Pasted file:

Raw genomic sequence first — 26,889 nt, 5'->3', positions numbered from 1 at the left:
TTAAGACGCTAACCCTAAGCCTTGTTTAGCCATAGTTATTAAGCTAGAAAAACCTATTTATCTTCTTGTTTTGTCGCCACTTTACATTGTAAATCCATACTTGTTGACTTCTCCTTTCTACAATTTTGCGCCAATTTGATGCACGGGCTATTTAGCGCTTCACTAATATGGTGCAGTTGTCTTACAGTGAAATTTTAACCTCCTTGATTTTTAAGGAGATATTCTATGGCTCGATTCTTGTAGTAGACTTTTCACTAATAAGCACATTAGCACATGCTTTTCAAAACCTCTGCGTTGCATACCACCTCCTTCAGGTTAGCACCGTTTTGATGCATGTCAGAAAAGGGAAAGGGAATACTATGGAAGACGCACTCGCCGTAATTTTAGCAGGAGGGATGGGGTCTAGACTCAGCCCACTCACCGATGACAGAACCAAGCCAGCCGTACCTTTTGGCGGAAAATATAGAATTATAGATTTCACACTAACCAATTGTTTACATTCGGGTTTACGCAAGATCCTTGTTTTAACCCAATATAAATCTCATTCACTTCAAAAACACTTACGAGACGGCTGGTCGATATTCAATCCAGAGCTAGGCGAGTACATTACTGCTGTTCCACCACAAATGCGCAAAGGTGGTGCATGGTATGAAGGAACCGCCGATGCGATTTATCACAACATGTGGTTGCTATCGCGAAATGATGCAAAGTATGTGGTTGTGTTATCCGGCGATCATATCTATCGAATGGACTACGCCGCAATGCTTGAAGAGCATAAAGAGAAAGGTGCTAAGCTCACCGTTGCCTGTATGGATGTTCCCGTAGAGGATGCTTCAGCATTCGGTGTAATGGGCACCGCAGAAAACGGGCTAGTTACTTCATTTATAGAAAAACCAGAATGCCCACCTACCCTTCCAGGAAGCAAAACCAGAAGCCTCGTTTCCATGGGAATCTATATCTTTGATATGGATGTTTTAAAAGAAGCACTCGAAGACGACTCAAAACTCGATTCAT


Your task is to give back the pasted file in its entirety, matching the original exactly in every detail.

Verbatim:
Raw genomic sequence first — 26,889 nt, 5'->3', positions numbered from 1 at the left:
TTAAGACGCTAACCCTAAGCCTTGTTTAGCCATAGTTATTAAGCTAGAAAAACCTATTTATCTTCTTGTTTTGTCGCCACTTTACATTGTAAATCCATACTTGTTGACTTCTCCTTTCTACAATTTTGCGCCAATTTGATGCACGGGCTATTTAGCGCTTCACTAATATGGTGCAGTTGTCTTACAGTGAAATTTTAACCTCCTTGATTTTTAAGGAGATATTCTATGGCTCGATTCTTGTAGTAGACTTTTCACTAATAAGCACATTAGCACATGCTTTTCAAAACCTCTGCGTTGCATACCACCTCCTTCAGGTTAGCACCGTTTTGATGCATGTCAGAAAAGGGAAAGGGAATACTATGGAAGACGCACTCGCCGTAATTTTAGCAGGAGGGATGGGGTCTAGACTCAGCCCACTCACCGATGACAGAACCAAGCCAGCCGTACCTTTTGGCGGAAAATATAGAATTATAGATTTCACACTAACCAATTGTTTACATTCGGGTTTACGCAAGATCCTTGTTTTAACCCAATATAAATCTCATTCACTTCAAAAACACTTACGAGACGGCTGGTCGATATTCAATCCAGAGCTAGGCGAGTACATTACTGCTGTTCCACCACAAATGCGCAAAGGTGGTGCATGGTATGAAGGAACCGCCGATGCGATTTATCACAACATGTGGTTGCTATCGCGAAATGATGCAAAGTATGTGGTTGTGTTATCCGGCGATCATATCTATCGAATGGACTACGCCGCAATGCTTGAAGAGCATAAAGAGAAAGGTGCTAAGCTCACCGTTGCCTGTATGGATGTTCCCGTAGAGGATGCTTCAGCATTCGGTGTAATGGGCACCGCAGAAAACGGGCTAGTTACTTCATTTATAGAAAAACCAGAATGCCCACCTACCCTTCCAGGAAGCAAAACCAGAAGCCTCGTTTCCATGGGAATCTATATCTTTGATATGGATGTTTTAAAAGAAGCACTCGAAGACGACTCAAAACTCGATTCAT